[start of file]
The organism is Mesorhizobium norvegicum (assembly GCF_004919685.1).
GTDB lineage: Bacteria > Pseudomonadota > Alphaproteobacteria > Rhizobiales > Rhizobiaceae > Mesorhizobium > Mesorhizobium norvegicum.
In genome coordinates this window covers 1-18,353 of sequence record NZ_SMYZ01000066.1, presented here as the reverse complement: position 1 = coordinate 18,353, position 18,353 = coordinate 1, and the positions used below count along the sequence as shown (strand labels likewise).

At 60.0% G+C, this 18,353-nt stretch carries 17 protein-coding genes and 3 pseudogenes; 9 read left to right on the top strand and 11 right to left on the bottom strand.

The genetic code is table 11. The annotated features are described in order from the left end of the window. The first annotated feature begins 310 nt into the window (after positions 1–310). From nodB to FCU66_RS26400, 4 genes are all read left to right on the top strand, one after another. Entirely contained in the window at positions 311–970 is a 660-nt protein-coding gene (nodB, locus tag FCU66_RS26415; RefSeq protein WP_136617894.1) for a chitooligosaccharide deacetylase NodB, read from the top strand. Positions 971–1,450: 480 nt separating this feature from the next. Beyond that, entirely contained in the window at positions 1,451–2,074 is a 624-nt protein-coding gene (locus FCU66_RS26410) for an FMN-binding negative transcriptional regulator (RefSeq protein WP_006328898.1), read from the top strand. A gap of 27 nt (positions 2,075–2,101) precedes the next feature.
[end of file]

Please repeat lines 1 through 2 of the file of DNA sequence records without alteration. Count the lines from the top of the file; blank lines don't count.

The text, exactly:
The organism is Mesorhizobium norvegicum (assembly GCF_004919685.1).
GTDB lineage: Bacteria > Pseudomonadota > Alphaproteobacteria > Rhizobiales > Rhizobiaceae > Mesorhizobium > Mesorhizobium norvegicum.